When Google announced it was revising its privacy policies last week, it caused quite an uproar in many technical circles (not just Google+ circles either).
In this post I will try to provide a summary of the changes, but more importantly what your options are to maintain your privacy while utilizing Google services.
Google’s new policy takes effect on March 1st, 2012. If you are totally unhappy with the direction they are going with privacy, you still have one month to grab all of your data and choose a new search engine/email/cloud/social network.
Disclaimer: I am not a lawyer and my views are simply my interpretation of information posted publicly by Google.
So what actually changed? To be fair not a whole lot. Google has consolidated more than 60 individual privacy policies into one, with the exception of a few services (Wallet, Chrome/Chrome OS and Books).
Most of the controversy surrounds Google’s statements regarding their intention to share more information between Google services like search, Google+ and Gmail.
This data sharing will occur if you are currently logged into a Google account like Gmail, Google+, Youtube or any other Google services.
What options do you have for limiting the amount of information Google gathers and how they use it?
- Advertising: Personally identifiable information (PII) will not be shared with Google ad networks unless you opt-in. Non-PII is shared between Google services and its ad networks by default. You can opt-out of ad personalization using Google Ads preferences page. Don’t forget there are two sections “Ads on Search and Gmail” and “Ads on the Web”.
- Streetview: Google will honor requests to blur pictures of you, your family, your car or your home. Simply find the offending image on Google Streetview and click “Report a problem”.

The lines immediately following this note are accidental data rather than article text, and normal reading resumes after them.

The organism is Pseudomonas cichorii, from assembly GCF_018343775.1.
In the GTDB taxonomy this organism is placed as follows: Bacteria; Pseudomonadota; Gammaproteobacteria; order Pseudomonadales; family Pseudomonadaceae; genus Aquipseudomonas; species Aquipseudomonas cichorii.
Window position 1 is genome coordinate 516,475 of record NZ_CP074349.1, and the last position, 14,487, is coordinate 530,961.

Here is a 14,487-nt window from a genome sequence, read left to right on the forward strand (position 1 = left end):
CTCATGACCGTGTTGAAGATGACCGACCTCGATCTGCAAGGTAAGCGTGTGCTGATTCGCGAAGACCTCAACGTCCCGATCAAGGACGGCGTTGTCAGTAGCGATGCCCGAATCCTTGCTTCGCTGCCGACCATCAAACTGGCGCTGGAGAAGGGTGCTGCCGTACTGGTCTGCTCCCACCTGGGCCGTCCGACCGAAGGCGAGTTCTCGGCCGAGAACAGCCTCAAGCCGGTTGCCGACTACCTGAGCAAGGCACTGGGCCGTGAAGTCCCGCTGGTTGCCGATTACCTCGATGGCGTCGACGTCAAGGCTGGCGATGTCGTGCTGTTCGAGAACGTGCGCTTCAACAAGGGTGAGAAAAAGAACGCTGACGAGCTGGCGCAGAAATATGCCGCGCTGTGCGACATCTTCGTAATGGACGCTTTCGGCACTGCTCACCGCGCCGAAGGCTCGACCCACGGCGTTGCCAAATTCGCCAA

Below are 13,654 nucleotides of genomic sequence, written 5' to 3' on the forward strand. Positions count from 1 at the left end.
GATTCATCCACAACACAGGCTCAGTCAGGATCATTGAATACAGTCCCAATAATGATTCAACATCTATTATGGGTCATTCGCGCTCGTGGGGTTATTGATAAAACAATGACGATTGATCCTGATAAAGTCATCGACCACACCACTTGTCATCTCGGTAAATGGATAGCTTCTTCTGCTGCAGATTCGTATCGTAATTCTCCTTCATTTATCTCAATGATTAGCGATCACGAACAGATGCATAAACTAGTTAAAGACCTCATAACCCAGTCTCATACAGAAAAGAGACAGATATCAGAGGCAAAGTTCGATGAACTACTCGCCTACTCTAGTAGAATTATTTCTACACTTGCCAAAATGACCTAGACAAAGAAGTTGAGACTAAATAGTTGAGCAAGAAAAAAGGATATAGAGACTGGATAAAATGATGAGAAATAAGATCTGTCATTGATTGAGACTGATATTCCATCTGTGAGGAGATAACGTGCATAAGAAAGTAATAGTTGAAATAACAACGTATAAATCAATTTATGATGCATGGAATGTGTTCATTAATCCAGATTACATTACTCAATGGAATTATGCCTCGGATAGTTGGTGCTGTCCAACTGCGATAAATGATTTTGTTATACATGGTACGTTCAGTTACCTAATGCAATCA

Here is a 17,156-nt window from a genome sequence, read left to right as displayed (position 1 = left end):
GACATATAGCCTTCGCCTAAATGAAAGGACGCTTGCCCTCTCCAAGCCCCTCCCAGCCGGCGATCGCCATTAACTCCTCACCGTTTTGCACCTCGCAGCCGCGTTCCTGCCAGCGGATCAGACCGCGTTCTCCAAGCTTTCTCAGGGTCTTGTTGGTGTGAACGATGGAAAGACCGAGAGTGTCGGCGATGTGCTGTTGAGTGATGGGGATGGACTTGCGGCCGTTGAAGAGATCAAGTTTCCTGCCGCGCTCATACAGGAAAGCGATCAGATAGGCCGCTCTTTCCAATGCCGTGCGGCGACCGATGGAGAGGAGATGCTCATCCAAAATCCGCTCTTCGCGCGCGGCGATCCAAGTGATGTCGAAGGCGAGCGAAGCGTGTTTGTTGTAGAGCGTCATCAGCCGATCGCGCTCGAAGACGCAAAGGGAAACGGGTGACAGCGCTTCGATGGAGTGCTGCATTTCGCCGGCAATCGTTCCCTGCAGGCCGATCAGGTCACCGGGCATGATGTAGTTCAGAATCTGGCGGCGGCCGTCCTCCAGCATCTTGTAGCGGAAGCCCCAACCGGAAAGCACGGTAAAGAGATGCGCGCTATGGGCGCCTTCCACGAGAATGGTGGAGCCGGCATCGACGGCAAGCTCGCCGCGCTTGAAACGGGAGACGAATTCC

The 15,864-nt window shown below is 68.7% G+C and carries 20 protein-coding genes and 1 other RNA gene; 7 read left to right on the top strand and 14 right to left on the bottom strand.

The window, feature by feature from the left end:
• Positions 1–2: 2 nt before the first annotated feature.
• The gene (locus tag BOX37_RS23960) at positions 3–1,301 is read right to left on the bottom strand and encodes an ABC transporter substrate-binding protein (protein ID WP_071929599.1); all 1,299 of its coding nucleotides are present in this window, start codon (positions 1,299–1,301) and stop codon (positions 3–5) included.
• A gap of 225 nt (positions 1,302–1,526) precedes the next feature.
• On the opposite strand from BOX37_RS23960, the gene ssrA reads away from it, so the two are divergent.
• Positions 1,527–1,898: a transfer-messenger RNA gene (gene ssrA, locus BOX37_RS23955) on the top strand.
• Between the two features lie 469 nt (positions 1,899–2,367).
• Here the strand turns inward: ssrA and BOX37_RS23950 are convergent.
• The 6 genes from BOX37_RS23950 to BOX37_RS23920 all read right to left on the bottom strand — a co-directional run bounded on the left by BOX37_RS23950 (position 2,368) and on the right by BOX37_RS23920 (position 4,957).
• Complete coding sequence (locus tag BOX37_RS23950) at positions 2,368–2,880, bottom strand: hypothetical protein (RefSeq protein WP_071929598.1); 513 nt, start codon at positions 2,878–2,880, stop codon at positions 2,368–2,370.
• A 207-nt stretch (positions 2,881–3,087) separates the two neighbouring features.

- Web History: Google keeps track of your search terms and items you have clicked on when using Google services. You can control what information they keep, or opt-out altogether using its Web History Controls.
- Google Chat: Google keeps records of your conversations with others when using Google Chat by default. If you want to prevent them from logging your chat sessions you can go “Off the record” to disable the logging.
- Google Analytics: Many websites use Google Analytics to track usage information, page views, and anonymous browser statistics. Google have released a plugin (beta) for IE, Firefox, Chrome, Safari and Opera that will opt you out of data collection on these web pages.
- Search Personalization: Google customizes search results based upon what you click and search for. This is done whether you are signed into a Google account or not unless you have opted out.
Unfortunately, much like Facebook, Google has decided that customization is so darned convenient that you must opt-out of these features if you don’t like them.
The good news is that nearly all the information you share with Google is under your control and often has flexible options available on how that data is shared.
Another technique I have used to limit Google’s ability to tie together my search results with my use of Gmail, Google+ and YouTube is to open an Incognito window (Chrome), Private Browsing (Firefox) or InPrivate Browsing (IE) when using Google services that require me to sign in.
This way I can browse in my normal browser window, not signed in, with my opt-out cookie for personalization and still access other Google services without the two browsers cross-pollinating.
If you have a Google account you can view a complete list of data Google is storing on you on the Google Dashboard page.
Google has also provided page called “Good to know” linking to their management tools, policies and other information regarding your information and how it is used.
In summary, no reason to panic. Google hasn’t changed much related to its policy, but will start using more of your data than before. If you don’t want to quit Google you can exercise some of the above options to retain control of how your information is used.